Antenna Range Amplifier

Thread Starter

davidGG

Joined Dec 22, 2012
51
Hello.
I am trying to make an AM transmitter for my car so I can listen to my music when I'm driving (I don't have an AUX port).

I have been successfully able to transmit to an AM radio, but the range is 2 feet AT BEST. How can I increase this range? When I move my antenna further away I get a lot of static and my audio signal becomes inaudible.

I need maybe around 5 feet to reach my cars antenna from inside my car.

Right now I am still working on the prototype. I am using a quarter wavelength monopole for my antenna. Are there any compact types of antennas that I can use in this situation? Having a quarter monopole at 1Mhz can get quite long.
Yes I can always make an FM transmitter to have a smaller antenna but I am short on time and this AM transmitter is practically done.

Any suggestions? Currently my transmitter operates at about ~8VDC 3mA when broadcasting.
 

Thread Starter

davidGG

Joined Dec 22, 2012
51
schematics needed........
Sorry, here is the schematic.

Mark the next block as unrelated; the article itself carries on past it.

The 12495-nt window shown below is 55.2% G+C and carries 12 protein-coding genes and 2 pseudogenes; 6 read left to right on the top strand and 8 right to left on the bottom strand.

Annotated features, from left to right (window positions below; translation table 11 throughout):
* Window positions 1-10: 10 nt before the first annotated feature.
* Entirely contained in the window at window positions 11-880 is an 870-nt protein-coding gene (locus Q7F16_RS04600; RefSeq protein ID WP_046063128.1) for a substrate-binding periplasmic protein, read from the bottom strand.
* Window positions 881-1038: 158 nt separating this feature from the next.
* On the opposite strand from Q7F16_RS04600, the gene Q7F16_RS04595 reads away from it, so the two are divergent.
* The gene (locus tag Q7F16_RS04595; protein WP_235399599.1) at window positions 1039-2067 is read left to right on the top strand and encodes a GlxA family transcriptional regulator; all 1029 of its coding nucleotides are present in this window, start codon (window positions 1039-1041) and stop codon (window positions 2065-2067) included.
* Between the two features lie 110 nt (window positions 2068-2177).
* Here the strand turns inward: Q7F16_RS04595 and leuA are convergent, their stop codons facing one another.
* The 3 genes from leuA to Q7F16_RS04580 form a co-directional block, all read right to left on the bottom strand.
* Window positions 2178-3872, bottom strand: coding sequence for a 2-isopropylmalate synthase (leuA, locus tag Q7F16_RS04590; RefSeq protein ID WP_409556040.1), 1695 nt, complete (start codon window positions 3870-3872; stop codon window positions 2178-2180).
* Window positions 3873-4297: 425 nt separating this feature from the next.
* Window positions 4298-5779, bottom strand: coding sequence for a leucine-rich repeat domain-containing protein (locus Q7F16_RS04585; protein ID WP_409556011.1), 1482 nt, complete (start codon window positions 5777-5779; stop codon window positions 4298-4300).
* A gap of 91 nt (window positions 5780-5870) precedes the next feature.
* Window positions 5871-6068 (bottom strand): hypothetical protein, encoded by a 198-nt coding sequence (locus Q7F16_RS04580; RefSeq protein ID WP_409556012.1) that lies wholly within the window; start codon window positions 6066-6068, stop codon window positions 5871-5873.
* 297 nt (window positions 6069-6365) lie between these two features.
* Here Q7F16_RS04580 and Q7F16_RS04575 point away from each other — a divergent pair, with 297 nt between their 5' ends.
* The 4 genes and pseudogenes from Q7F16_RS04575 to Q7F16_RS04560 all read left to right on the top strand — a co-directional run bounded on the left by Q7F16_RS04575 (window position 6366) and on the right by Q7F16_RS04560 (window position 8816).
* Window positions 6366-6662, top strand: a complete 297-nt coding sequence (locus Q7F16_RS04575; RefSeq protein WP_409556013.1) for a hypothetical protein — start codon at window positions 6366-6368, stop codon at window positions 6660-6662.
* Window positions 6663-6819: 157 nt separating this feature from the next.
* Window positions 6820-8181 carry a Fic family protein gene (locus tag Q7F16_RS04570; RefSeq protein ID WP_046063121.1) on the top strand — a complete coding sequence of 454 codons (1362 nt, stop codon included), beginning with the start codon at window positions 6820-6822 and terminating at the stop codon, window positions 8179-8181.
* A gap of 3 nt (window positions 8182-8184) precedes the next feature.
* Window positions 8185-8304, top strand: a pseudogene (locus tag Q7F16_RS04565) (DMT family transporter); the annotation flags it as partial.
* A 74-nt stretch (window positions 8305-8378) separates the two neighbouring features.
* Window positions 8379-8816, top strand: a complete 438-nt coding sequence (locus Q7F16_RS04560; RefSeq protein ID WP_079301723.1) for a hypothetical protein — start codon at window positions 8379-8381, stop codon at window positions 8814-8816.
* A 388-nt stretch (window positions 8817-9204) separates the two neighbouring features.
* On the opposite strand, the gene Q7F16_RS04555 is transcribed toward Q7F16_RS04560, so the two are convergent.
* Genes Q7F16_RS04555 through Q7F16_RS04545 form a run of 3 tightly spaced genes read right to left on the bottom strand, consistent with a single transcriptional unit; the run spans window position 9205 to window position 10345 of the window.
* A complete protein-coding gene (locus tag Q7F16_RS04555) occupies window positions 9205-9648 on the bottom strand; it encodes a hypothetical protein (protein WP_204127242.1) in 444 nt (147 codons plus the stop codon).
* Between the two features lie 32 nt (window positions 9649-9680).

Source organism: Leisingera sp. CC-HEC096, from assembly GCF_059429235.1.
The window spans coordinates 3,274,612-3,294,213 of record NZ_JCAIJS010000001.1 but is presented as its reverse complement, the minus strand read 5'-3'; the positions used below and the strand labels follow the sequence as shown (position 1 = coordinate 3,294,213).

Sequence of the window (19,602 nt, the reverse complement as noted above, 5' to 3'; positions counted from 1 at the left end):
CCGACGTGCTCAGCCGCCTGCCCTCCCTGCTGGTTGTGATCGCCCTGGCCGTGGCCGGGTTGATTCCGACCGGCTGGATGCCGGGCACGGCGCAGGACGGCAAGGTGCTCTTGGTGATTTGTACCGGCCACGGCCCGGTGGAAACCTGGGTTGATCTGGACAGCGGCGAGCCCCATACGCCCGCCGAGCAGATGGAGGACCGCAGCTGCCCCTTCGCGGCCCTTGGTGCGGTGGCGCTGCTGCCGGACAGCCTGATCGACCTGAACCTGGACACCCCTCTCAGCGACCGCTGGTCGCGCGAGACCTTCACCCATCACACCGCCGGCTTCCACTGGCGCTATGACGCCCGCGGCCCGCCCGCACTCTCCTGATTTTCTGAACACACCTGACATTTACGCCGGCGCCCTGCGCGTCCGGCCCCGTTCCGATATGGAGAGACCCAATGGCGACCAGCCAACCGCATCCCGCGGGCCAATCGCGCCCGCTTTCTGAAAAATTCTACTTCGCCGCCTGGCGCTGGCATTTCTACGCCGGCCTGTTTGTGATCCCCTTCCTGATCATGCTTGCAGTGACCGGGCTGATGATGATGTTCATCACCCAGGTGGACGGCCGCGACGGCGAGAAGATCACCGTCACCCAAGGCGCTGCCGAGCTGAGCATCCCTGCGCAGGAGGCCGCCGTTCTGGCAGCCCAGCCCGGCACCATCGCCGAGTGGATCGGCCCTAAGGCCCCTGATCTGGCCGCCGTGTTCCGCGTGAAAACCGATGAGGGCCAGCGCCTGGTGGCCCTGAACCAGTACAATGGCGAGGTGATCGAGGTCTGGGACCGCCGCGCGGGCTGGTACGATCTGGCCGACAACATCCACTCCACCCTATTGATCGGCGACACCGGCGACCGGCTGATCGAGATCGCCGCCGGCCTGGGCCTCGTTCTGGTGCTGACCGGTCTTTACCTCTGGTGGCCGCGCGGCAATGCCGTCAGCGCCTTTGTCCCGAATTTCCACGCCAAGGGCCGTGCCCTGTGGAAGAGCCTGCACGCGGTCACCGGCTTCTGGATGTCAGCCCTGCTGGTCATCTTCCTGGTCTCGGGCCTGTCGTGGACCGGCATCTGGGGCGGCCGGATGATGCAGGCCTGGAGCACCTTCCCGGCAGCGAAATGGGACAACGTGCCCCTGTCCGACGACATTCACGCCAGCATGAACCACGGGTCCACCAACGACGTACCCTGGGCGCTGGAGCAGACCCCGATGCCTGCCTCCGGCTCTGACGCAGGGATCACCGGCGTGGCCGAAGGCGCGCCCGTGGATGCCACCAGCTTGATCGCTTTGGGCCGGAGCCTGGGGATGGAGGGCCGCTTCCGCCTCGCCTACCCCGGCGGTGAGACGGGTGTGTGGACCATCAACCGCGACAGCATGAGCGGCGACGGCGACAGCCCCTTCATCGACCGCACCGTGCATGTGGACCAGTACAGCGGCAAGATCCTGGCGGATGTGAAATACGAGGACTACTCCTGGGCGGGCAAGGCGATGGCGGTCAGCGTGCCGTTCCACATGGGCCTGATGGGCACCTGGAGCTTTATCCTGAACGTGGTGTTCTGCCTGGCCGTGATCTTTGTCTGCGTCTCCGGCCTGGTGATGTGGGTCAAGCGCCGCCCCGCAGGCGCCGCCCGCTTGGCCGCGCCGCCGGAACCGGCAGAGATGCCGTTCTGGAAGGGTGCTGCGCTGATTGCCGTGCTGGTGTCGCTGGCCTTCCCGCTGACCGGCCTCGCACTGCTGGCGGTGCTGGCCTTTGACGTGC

One question I have is that isn't the modulation supposed to be done by a dynamic operator such as a transistor? From this tutorial/schematic, the modulation is done by the op amp. Isn't an op amp considered to be a linear device? Or do both suffice?

Here is the full video:
http://www.youtube.com/watch?v=3I_e7gIyfQg


Use casset tape adapter. That is what I did with my 97 Nissan Altima.
My 2005 Corolla only has a CD player. Plus I want to learn something in the process.
 

THE_RB

Joined Feb 11, 2008
5,438
Ebay has tiny car MP3 players that plug into the cig lighter socket and transmit in FM stereo to your car radio. The one I saw was under $10.
 

jmoffat

Joined Jul 18, 2012
42
One question I have is that isn't the modulation supposed to be done by a dynamic operator such as a transistor? From this tutorial/schematic, the modulation is done by the op amp. Isn't an op amp considered to be a linear device? Or do both suffice?

I have to agree. What I see is two signals being amplified concurrently by the opamp. The oscilligraph proves this. The output is an audio wave with an RF wave riding on it. An AM modulated wave has bilateral symetry above and below the x axis.

The audio signal should be controlling the gain of the op amp.
 

nerdegutta

Joined Dec 15, 2009
2,676
Hi.

I made this a couple of years ago. I plugged it into the 3.5mm speaker jack on the PC and then I tuned my earmuffs with radio into the frequency, while working in the garden around the house.

This is a FM transmitter.
 

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